A two-tier construction economy is emerging in which smaller firms are reducing tenders to dangerously low levels, according to a new report.
The latest Construction Cost Update Survey from internationally respected consultancy Rider Levett Bucknall warns that desperate competition between some smaller contractors and their supply chains could lead to insolvencies.
Meanwhile, it says larger contractors with more work in the bag have been able to maintain higher tender prices, keeping them healthy.
The report says: “RLB reports that it is witnessing the development of a two-tier construction economy.
“Some of the larger, financially stable contractors with relatively secure long term order books are only reducing tender costs by modest amounts. Smaller contractors and supply chains are competing harder for what work remains.
“This increased competition is producing lower prices, some of which may prove unsustainable over the contract period. This may result in increased insolvencies of small to medium sized contractors and their supply chains.”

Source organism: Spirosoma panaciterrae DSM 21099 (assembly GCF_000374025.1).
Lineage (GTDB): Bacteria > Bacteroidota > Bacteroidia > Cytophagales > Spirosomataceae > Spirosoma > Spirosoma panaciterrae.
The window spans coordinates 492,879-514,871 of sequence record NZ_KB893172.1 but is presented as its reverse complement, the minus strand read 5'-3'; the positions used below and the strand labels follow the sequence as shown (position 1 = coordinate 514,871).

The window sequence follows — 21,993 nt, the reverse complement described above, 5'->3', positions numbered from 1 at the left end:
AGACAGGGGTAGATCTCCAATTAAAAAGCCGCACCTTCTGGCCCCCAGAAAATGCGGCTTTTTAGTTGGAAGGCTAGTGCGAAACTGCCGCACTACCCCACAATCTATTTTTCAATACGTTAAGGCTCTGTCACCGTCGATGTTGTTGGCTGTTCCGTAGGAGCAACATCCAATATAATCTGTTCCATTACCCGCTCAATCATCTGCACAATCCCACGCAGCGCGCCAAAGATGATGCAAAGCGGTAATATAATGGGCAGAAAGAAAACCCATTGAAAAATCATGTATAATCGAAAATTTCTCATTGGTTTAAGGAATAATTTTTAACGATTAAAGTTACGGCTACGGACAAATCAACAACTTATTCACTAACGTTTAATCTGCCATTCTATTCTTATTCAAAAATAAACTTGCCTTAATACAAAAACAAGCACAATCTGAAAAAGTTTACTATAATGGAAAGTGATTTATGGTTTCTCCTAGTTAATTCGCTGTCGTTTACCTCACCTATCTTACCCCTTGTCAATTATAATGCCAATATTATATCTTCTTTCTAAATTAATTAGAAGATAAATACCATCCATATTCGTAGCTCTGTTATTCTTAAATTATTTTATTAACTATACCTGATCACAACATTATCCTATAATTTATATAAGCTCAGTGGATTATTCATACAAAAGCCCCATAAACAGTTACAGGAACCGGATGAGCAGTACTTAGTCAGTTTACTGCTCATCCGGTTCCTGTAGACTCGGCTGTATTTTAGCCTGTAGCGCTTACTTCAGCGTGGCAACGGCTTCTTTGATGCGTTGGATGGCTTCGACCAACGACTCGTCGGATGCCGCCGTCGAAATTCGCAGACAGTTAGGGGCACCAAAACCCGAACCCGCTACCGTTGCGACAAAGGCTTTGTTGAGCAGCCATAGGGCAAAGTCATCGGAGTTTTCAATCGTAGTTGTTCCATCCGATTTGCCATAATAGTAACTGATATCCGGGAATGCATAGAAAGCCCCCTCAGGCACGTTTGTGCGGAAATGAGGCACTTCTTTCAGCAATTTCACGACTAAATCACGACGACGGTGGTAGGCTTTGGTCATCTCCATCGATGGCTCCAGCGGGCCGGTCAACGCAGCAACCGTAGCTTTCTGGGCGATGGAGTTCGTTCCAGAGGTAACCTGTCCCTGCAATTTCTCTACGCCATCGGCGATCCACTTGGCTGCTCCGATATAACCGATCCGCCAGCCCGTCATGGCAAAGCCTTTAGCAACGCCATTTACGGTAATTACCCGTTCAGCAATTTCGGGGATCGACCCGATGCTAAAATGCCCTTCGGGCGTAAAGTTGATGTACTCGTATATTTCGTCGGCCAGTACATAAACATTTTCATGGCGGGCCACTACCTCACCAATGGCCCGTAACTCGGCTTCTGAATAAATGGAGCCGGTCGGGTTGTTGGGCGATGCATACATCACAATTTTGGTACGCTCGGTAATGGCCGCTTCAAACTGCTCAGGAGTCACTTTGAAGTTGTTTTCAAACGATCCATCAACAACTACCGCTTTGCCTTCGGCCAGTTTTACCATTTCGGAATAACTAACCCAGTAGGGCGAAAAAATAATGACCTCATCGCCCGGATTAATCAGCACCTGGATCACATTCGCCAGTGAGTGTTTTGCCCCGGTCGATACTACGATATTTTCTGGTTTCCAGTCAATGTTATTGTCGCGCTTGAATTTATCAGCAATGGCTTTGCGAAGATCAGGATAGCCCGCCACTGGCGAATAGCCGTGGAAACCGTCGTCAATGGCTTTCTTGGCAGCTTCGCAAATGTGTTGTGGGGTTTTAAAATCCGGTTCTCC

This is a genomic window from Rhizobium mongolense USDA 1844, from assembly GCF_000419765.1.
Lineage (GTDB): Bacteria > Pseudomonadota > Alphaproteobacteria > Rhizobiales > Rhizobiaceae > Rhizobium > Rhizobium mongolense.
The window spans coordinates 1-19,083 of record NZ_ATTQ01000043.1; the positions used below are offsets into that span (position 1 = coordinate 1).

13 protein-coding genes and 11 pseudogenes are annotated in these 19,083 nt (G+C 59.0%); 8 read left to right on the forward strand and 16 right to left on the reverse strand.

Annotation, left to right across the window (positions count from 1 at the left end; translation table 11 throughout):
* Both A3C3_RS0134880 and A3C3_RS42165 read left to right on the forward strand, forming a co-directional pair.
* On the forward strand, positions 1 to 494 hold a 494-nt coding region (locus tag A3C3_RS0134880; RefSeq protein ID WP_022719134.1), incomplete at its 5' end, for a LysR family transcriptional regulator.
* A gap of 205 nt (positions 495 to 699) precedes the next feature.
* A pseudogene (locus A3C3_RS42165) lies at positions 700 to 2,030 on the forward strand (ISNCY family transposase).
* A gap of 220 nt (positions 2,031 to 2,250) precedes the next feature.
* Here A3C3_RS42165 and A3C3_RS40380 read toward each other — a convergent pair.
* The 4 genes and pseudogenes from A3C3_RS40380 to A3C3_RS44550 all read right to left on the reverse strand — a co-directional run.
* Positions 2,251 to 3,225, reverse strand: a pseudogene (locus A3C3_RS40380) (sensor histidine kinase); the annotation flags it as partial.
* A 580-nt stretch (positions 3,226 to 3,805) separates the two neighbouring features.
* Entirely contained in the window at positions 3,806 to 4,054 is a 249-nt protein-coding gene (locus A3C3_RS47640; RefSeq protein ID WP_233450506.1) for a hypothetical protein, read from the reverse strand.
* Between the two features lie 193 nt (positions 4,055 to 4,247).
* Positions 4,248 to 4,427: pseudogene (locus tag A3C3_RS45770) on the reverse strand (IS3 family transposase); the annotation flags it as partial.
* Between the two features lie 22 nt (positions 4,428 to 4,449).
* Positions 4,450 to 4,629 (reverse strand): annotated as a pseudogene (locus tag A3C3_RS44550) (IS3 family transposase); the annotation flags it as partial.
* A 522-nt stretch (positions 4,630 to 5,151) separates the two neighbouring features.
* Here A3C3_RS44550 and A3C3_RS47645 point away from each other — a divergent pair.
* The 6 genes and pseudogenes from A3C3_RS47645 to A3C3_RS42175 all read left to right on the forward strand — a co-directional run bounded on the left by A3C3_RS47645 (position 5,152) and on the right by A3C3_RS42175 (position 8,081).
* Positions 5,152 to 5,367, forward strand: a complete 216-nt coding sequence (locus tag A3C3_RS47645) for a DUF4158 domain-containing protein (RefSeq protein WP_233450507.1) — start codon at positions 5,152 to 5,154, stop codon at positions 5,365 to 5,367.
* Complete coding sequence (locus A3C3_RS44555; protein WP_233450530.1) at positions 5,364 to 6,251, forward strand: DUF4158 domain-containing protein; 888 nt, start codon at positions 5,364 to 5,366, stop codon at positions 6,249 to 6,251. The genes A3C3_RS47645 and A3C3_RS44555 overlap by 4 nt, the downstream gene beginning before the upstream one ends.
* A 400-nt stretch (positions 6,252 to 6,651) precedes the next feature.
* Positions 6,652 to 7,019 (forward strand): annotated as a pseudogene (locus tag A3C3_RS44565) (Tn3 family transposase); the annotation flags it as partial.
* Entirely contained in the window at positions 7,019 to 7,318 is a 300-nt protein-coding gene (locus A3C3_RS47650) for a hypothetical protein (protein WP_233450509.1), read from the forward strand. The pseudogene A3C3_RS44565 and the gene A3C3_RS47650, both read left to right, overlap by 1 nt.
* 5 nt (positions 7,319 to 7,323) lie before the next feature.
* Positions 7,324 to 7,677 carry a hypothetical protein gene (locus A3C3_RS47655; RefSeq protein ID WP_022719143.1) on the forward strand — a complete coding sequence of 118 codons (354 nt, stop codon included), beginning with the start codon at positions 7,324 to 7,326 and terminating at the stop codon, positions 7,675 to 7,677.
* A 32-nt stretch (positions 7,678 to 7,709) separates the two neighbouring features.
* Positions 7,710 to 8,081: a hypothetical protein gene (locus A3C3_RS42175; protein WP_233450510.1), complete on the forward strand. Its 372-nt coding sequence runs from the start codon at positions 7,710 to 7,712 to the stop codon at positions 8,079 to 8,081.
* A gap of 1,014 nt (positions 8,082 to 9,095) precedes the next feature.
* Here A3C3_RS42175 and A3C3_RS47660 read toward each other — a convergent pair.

RLB’s report shows varying levels of tender price reductions across major UK cities in the first three months of 2009, with Birmingham seeing the biggest price drops.
The consultancy predicts average UK tender price deflation of at least 7 per cent in 2009, with a further 3 per cent across the country next year.
The cost consultant then predicts the UK will once again start to see tenders increasing in price in 2011.
Meanwhile the RICS Building Cost Information Service is forecasting a 5 per cent drop this year and the same amount next year, with a 2 per cent drop in 2011.
Results of a survey out this week from the Scottish Building Federation revealed a growing number of firms operating on “razor thin” margins, risking quality and safety standards.
Two-thirds of the 700 firms responding to the survey indicated that their latest contracts were typically secured on the basis of a margin of 3 per cent or less.
More than one firm in three is typically operating on a margin of 2 per cent or less, while more than one in seven has seen its margins cut to 1 per cent or below.
SBF chief executive Michael Levack said: “The competitive pressure on many SMEs at the moment is immense.
“In the public sector, we’re seeing upwards of 10 firms being invited to tender for each new contract. Indeed, I’ve heard certain cases of recent local authority tender lists which have run to more than 20 companies, which is frankly ridiculous.”
National Federation of Builders communications director Kurt Calder agreed that tenders were being forced down to “unsustainable levels”.
“People are quoting silly prices in order to buy work,” he said. “In some cases firms are signing contracts that are effectively equivalent to signing their own suicide note.”